Morgan Stanley may spin-off its quantitative proprietary trading desk as a separate hedge fund as it moves to comply with the new Volcker rule.
The bank and the process-driven trading group have been in talks for more than a year about a split. But the discussions, motivated last year by the fears of the PDT team, led by Peter Muller, about pay restrictions imposed on banks that took government bailout money, have been accelerated by the passage of the Volcker rule, which bars banks from proprietary trading.
Morgan Stanley's CEO said last week that the bank had shuttered all but one of its prop. trading desks, and that the last desk—PDT—would follow the others. The firm is also in the process of spinning off its top hedge fund unit, FrontPoint Partners.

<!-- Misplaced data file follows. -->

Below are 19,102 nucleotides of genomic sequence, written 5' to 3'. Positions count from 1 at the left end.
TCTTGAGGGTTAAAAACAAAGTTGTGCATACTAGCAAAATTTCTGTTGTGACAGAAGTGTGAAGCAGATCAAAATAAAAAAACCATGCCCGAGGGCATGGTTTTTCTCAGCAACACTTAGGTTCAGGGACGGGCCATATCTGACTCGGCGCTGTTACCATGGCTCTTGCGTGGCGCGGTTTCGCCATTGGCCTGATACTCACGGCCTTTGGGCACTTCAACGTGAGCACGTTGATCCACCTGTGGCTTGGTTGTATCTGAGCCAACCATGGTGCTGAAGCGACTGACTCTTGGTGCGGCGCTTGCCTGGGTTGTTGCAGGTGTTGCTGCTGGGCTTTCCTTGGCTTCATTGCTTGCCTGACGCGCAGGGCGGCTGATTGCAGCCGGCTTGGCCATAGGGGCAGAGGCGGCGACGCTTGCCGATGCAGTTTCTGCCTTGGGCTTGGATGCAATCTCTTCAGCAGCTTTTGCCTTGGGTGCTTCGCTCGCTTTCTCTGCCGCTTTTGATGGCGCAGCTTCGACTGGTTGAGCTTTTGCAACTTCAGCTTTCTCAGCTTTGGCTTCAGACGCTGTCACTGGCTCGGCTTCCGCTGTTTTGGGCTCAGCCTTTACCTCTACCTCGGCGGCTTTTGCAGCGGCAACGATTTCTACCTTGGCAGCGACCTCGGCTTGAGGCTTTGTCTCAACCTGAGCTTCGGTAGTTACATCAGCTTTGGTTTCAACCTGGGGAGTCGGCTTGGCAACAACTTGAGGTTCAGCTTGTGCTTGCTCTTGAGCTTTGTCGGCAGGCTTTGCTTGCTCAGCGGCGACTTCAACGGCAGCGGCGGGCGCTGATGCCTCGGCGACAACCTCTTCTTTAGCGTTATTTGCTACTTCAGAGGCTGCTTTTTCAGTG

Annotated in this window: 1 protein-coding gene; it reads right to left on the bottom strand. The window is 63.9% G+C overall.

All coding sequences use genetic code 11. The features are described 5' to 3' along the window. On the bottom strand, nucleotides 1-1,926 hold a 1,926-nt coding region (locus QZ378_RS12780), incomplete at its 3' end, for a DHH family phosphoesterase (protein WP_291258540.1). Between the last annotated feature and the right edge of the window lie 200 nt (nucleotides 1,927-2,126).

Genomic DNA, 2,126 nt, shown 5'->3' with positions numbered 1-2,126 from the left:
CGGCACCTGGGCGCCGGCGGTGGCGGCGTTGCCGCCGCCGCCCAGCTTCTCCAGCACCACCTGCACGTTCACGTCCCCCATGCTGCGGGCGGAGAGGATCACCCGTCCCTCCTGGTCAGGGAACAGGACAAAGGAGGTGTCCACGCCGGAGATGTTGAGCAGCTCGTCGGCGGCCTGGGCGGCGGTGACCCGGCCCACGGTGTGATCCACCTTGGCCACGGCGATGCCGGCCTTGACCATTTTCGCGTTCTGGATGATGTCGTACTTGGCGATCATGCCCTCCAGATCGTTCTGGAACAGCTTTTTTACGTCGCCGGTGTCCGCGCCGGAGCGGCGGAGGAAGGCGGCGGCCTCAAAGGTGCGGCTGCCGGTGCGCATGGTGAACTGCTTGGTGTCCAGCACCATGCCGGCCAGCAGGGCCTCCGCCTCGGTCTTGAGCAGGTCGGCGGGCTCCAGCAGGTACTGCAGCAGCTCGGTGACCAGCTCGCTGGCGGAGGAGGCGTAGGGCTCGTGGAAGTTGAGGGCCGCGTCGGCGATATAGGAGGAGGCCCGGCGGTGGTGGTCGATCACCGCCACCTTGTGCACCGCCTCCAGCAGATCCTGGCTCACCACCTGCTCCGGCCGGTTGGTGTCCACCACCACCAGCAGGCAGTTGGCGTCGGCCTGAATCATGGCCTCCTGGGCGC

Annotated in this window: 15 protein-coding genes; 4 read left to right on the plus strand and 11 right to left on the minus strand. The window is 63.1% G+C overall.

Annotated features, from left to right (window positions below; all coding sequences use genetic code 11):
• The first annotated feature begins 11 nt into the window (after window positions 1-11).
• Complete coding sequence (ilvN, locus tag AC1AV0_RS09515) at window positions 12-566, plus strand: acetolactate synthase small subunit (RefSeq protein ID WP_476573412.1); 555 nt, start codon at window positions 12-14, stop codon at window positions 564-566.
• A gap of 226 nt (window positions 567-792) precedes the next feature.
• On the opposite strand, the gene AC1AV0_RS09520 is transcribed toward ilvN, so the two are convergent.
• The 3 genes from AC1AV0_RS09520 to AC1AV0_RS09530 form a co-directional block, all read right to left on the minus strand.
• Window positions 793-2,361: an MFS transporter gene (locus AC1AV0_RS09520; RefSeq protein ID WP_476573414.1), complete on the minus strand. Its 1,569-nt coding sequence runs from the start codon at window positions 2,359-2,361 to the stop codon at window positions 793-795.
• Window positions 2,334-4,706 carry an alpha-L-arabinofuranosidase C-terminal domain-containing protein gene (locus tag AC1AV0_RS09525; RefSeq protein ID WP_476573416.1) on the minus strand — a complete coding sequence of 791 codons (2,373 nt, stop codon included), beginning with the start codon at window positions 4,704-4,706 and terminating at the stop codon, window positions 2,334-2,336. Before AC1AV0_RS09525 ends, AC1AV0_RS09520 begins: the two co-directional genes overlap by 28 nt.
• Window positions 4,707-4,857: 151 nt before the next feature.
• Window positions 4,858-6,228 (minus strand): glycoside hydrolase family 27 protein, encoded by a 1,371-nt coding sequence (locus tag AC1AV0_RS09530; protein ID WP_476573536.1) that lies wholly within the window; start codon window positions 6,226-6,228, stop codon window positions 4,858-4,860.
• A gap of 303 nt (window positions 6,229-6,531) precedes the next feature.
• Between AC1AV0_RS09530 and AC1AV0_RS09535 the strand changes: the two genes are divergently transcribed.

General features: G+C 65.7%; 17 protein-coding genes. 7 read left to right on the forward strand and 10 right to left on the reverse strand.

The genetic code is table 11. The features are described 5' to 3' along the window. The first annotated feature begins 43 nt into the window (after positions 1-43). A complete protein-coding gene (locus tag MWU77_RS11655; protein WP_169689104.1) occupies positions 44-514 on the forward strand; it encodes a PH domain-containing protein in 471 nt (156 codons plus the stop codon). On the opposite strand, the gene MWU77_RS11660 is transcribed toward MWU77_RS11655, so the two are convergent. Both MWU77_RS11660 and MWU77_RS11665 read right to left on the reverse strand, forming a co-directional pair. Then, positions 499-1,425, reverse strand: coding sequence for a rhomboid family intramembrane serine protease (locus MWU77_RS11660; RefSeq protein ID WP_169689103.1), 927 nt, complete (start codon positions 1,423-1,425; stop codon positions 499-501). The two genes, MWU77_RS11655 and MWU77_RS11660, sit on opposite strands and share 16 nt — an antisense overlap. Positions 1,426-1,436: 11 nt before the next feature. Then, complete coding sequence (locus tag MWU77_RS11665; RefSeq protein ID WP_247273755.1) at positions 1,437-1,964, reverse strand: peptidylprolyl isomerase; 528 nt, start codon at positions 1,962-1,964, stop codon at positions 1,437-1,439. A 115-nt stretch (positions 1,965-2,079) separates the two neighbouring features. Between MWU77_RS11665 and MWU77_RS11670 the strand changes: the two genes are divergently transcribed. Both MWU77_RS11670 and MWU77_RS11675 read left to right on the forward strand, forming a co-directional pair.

Morgan Stanley had considered moving PDT into its asset management unit and opening it to outside investment. But that option appears to be off the table as a result of the Volcker rule.
News of the PDT talks were first reported by The New York Times.
As with the FrontPoint spinoff, Morgan Stanley may retain a stake in an independent PDT. Over the past two decades, the group has earned billions for Morgan Stanley, including some $4 billion in profits—after fees paid to the group—over the past decade, which included an awful 2007, in which PDT lost some $500 million in just one month.